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Democracy and Uncertainty in Brazil


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This is a guest post by Dr. Colin Snider, Assistant Professor of Latin American History at The University of Texas at Tyler. 

Of late, much attention has focused on the question of democracy and its decline in Venezuela, and the particular nature of that process, and the trauma – political, economic, but above all, human – around it is understandable, as it has become a pariah state in the hemisphere. However, the problems facing democracy, representation, and political impunity are not limited to Venezuela. Since the removal of Dilma Rousseff in 2016, Brazil’s political landscape has become only more tumultuous and nakedly corrupt. The result is that while the world focuses on the admittedly-extreme events in Venezuela, democratic representation in Brazil has faced its own frightening, if more asinine, threats to democracy politically, institutionally, and socially, reminding us that the erosion of democracy does not always come through overt violence, declining electoral options, strongman politicians, or institutional seizures of power.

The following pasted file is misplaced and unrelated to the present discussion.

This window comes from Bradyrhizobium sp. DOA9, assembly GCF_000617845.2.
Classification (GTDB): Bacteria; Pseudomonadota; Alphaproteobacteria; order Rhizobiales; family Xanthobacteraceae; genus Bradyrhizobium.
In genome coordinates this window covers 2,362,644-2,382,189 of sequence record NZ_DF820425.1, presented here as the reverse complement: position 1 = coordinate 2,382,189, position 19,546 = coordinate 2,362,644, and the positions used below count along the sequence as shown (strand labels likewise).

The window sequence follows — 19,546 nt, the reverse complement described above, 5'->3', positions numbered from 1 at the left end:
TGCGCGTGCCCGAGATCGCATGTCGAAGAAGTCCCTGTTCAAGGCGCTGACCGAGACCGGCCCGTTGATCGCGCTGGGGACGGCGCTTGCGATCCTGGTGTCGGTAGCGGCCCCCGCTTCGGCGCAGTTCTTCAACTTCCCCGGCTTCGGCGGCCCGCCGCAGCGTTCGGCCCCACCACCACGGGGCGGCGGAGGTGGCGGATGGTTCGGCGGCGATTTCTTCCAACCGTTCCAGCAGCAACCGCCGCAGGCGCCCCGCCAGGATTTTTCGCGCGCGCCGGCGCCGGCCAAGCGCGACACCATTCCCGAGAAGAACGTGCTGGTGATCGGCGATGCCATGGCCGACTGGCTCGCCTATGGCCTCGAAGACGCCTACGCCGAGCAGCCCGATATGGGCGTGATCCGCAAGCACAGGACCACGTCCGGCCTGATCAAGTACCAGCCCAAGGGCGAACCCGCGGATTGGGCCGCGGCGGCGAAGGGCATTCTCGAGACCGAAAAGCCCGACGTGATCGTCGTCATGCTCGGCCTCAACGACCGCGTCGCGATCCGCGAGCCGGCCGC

To cover everything that has occurred in detail since the impeachment of Rousseff last May and her removal in August would require a book-length post, but some quick blows can be found in conversations Rob and I had here and here. The short (or as short as I can make it) version: Rousseff was removed on allegations of “corruption” that hinged on fiscal maneuvers during the 2014 election that were not illegal at the time (and were in fact deployed by over a dozen governors as well), being banned only after the election. The removal was pretty nakedly an attempt to deflect away from numerous, far more serious and substantiated allegations of corruption against numerous politicians in the Brazilian Congress, members whose names had come up repeatedly in the Lava Jato (Car Wash) investigation that began in 2014. While these politicians were able to remove Rousseff, they have thus far been unable to stop the investigation (though they have tried). As a result, you’ve had instances like that of Aécio Neves, who ran against Rousseff in 2014 and who many conservatives championed as the ethical candidate against the “corrupt” Dilma, was facing arrest for asking for kickbacks (and whom Congress decided he could retain his seat despite far more evidence of Neves’ corruption than anything ever offered for Dilma – though Neves is again facing possible imprisonment). Temer himself is banned from running for election for another 6 years due to the misallocation of campaign funds in 2014; when he was caught on audio in a conversation that suggested he may have been aware of efforts to pay of Eduardo Cunha, his already-poor reputation took a greater hit, and he currently enjoys just 5% approval – an all-time low in Brazil’s modern political era. Meanwhile, Cunha himself, who led the charge for impeachment against Dilma, is currently in jail for having received millions of dollars in bribes. A full 1/3 of Temer’s cabinet has been tied to corruption and is under investigation. And just this past Wednesday, when Congress voted on whether Temer should remain exempt from indictment (in the first of at least three such cases), they voted 263 in favor of Temer’s impunity, compared to 227 against (2 abstained and 19 were absent). Temer’s removal in this vote was unlikely, given that 2/3 had to vote to strip him of immunity, but the fact that a full 42% (111) of those 263 who supported Temer are themselves facing charges or indictment on various crimes reflects just how rotten the system in Brazil is.